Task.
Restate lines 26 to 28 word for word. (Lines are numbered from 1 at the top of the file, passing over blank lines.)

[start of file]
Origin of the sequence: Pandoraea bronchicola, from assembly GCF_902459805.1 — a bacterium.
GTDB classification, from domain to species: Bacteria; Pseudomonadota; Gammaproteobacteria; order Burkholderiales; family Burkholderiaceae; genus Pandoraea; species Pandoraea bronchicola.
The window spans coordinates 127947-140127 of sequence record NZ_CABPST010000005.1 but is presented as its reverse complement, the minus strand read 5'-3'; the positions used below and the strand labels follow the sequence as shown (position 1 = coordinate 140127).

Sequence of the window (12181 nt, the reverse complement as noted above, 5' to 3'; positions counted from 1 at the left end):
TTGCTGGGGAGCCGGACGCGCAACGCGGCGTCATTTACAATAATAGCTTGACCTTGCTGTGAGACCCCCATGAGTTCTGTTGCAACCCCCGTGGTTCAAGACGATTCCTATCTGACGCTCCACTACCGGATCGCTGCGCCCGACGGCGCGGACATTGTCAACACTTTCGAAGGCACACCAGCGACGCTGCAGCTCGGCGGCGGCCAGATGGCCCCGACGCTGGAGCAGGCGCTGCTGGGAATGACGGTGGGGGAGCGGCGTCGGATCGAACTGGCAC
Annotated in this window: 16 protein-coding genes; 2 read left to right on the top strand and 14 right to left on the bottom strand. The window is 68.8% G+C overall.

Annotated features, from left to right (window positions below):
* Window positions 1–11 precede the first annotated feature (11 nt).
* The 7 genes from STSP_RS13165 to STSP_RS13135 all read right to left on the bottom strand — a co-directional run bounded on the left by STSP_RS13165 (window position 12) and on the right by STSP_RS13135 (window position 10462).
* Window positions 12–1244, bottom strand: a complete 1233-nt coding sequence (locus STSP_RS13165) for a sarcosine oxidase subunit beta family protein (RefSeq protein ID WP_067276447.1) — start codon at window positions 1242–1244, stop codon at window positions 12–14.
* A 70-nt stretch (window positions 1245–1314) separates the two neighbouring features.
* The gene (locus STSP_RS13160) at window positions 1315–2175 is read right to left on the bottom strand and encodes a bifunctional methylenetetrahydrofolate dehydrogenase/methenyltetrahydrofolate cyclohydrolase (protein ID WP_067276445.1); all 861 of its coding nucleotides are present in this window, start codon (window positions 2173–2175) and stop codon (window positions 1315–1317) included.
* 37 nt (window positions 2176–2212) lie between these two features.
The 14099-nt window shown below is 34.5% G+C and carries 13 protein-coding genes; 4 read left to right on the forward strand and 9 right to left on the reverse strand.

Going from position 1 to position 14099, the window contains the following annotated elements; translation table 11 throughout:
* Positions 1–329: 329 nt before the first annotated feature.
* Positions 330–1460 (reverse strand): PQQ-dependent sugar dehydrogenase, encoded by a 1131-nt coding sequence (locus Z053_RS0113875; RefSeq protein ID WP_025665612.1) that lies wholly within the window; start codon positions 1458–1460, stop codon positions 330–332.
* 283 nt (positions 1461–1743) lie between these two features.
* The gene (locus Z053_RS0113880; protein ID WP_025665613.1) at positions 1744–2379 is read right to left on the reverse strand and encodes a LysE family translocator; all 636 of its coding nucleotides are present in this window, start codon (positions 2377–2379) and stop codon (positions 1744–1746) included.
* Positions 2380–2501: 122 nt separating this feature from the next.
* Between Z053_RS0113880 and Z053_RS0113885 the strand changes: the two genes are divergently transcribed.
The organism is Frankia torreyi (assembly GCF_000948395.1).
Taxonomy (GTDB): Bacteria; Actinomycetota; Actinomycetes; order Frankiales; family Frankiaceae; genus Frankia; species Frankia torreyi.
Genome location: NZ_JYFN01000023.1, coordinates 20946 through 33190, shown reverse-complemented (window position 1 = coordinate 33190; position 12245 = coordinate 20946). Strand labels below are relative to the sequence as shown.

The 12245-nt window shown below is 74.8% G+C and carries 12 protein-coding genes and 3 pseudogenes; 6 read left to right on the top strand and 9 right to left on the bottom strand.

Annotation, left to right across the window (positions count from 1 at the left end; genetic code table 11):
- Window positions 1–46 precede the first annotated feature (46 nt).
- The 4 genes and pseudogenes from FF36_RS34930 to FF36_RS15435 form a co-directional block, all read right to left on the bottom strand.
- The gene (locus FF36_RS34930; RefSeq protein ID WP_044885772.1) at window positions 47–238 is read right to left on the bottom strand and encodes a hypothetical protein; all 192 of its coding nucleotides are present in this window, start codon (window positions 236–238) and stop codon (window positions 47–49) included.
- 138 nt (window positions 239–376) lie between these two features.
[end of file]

Annotation, left to right across the window (positions count from 1 at the left end; genetic code table 11):
- Window positions 1–46 precede the first annotated feature (46 nt).
- The 4 genes and pseudogenes from FF36_RS34930 to FF36_RS15435 form a co-directional block, all read right to left on the bottom strand.